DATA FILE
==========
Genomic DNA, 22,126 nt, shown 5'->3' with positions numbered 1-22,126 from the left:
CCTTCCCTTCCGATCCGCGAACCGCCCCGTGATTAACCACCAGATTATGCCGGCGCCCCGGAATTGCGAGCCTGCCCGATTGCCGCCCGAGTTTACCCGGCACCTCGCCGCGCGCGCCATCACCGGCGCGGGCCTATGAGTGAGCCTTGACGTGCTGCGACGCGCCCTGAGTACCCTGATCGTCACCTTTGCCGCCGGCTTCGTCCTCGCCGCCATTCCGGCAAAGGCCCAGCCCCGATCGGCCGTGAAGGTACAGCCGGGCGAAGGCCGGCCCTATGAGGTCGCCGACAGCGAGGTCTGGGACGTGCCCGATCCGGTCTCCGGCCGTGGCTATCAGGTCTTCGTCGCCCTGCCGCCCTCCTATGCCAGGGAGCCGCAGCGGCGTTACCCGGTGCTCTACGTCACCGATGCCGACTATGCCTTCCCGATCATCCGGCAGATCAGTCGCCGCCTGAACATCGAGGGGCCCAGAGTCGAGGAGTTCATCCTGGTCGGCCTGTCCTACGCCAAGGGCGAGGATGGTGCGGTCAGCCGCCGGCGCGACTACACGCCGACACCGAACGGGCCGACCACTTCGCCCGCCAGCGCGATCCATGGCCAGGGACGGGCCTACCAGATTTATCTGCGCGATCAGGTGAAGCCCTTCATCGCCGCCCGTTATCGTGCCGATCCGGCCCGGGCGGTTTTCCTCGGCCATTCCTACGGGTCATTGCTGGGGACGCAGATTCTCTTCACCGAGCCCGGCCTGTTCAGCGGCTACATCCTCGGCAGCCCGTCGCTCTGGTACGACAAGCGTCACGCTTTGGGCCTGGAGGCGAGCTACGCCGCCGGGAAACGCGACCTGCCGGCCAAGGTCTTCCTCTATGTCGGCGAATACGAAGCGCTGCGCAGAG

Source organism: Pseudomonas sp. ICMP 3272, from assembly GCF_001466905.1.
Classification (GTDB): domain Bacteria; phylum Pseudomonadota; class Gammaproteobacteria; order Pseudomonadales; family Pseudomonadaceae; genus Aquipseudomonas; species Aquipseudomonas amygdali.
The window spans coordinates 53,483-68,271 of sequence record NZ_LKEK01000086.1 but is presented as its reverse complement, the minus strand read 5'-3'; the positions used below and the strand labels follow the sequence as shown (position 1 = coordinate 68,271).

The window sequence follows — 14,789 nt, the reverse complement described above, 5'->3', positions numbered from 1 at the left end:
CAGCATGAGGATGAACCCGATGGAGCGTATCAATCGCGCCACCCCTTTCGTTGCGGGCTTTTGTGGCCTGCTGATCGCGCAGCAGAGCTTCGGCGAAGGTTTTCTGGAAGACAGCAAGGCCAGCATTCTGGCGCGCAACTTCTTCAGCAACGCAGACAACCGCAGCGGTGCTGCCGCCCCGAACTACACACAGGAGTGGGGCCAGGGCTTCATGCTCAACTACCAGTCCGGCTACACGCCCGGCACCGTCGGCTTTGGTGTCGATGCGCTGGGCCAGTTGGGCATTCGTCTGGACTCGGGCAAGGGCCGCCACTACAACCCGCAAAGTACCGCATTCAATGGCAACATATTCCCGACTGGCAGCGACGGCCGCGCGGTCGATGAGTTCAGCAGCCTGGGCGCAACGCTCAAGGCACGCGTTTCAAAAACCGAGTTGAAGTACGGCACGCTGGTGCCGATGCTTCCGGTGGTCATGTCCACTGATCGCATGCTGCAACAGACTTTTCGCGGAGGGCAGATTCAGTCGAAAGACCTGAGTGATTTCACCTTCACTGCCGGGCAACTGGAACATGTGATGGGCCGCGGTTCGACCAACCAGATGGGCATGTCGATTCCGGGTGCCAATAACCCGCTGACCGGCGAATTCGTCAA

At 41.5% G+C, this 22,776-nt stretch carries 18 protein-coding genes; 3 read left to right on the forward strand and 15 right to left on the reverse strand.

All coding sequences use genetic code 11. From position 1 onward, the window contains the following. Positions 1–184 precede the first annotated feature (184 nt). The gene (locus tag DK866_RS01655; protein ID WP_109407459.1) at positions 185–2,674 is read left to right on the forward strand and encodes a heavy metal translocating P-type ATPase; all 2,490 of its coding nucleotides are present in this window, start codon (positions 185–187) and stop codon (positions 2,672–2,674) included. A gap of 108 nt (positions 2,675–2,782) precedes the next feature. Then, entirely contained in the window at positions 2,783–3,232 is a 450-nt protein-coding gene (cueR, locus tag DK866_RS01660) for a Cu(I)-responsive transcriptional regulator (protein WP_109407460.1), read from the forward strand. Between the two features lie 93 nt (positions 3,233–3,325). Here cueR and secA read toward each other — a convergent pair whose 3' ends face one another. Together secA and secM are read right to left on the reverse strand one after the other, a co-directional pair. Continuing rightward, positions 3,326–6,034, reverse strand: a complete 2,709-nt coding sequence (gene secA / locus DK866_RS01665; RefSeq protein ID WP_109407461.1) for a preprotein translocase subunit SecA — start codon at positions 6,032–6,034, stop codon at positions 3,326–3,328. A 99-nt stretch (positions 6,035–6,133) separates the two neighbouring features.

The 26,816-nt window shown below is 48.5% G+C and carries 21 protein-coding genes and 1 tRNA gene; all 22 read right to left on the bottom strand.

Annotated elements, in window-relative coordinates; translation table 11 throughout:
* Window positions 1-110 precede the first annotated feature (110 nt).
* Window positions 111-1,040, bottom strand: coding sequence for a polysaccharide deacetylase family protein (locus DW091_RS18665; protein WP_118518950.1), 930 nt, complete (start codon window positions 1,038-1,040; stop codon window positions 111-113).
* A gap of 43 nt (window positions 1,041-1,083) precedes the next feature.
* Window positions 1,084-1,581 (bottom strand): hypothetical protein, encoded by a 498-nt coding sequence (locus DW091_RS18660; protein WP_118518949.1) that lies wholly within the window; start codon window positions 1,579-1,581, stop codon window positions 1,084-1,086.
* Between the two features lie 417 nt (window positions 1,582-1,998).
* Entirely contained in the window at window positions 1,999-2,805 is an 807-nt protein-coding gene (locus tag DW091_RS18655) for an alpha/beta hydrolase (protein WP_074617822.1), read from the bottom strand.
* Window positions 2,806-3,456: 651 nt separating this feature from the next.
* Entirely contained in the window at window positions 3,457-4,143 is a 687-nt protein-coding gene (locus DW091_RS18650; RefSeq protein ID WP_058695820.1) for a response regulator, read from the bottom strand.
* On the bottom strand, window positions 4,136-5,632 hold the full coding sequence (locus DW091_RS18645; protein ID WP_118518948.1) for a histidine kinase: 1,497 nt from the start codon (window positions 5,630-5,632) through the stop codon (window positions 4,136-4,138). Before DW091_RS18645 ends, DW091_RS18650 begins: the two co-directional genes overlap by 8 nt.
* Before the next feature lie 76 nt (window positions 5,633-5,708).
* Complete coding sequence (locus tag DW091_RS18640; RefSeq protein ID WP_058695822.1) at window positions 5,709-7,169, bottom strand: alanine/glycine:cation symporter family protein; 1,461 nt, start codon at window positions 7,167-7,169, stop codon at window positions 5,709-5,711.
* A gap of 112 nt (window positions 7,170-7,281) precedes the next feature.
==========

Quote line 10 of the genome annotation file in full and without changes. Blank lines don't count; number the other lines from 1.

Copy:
The 26,816-nt window shown below is 48.5% G+C and carries 21 protein-coding genes and 1 tRNA gene; all 22 read right to left on the bottom strand.